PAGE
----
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Athabasca County presses reset button on snow removal

Current policy to remain in place for winter, with new pilot program for the differently abled set for discussion Nov. 30
Athabasca County councillors will be getting their eyes on a new snow removal policy in January, after concerns that the current one had been "beat to death" led them to direct administration to start from scratch.

ATHABASCA – Snow removal has proven to be a contentious topic for Athabasca County councillors — concerns over efficiency, accessibility, and staff boiled over during the Nov. 21 committee of the whole meeting, leading councillors to direct city staff to start from scratch.

Councillors voted 8-0 — Coun. Natasha Kapitaniuk was absent — in favour of a motion to direct city staff to rewrite the policy for the committee of the whole to review at the first meeting in January. A secondary motion to direct administration to create a proposal for a pilot project for differently-abled taxpayers for the Nov. 30 county council meeting passed 7-1, with Coun. Rob Minns opposed.

“It’s been said many times around the table, we’ve bashed our heads against this and it’s not working pretty well everywhere,” said Reeve Brian Hall. “I’m optimistic that administration will come back to us with a solution that works for a variety of people.”

Councillors had last discussed snow removal during the Aug. 10 committee of the whole meeting, where the conversation had focused on a ‘needs-based’ delivery model. Currently, participating ratepayers use physical flags to mark their driveways if they want them plowed, but councillors have been hearing concerns from seniors who find the trek to the end of their driveway difficult.

“When we talk about our levels of service, allowing seniors to stay in their homes longer is a large part of that,” said Chamzuk. “I’m looking forward to getting away from the physical flags.”

Electronic flagging was one possibility discussed by councillors, as was a recommendation from CAO Bob Beck based on his experience at a previous county.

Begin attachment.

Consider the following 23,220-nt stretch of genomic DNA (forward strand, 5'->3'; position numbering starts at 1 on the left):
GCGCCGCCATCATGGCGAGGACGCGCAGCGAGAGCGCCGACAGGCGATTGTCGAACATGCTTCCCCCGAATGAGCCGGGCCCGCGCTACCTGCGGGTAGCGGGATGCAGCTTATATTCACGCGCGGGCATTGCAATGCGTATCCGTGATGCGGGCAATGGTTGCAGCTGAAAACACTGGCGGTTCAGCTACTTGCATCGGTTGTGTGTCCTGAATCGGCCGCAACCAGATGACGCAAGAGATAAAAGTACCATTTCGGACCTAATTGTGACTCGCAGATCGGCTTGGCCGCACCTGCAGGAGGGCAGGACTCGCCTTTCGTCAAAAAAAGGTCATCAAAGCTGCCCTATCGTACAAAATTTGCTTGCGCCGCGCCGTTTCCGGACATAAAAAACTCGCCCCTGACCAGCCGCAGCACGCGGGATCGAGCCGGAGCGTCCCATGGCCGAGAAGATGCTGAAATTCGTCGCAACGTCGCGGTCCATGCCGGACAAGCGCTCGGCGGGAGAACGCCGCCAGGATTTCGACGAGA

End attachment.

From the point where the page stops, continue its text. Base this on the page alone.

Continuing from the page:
“Beaver County did not use flags, people would just phone into the office after a snowfall. After a four-inch dusting of snow, every phone was busy, and it went away after about two hours,” said Beck. “Public works assistants would text or radio out to the grader operators, ‘Hey, do Mrs. Jones driveway’ and it seemed to work. I don’t know if it was perfect, but it worked.”


Coun. Tracy Holland pushed for a more immediate solution for differently-abled ratepayers who may be unable to reach the end of their own driveways to plant a flag.

“I don’t find our current policy to be fair when we have a population that struggles with snowplowing that also isn’t seniors,” said Holland. “I understand that the timing is a bit of a conundrum, but I don’t want to see another year go by without something in place for our ratepayers.”

Jocelyn Whaley, Athabasca County’s director of infrastructure, proposed a pilot program to allow the administrative staff to exercise their discretion for differently-abled ratepayers for the 2023-2024 winter. Currently, the policy has two rates — seniors are able to purchase the flags for a cheaper rate, paying $25 instead of the $75 paid by everyone else.

Coun. Rob Minns expressed concern about the extra work for administration — he added any type of program that created more categories would be “quite an undertaking for administration.”

To Holland however, the benefit would quickly exceed the additional work for the administrative team.

“We don’t have a massive population of people who are differently-abled. I don’t think it’s going to be a big cost for the county and it shouldn’t be a massive burden for administration.”

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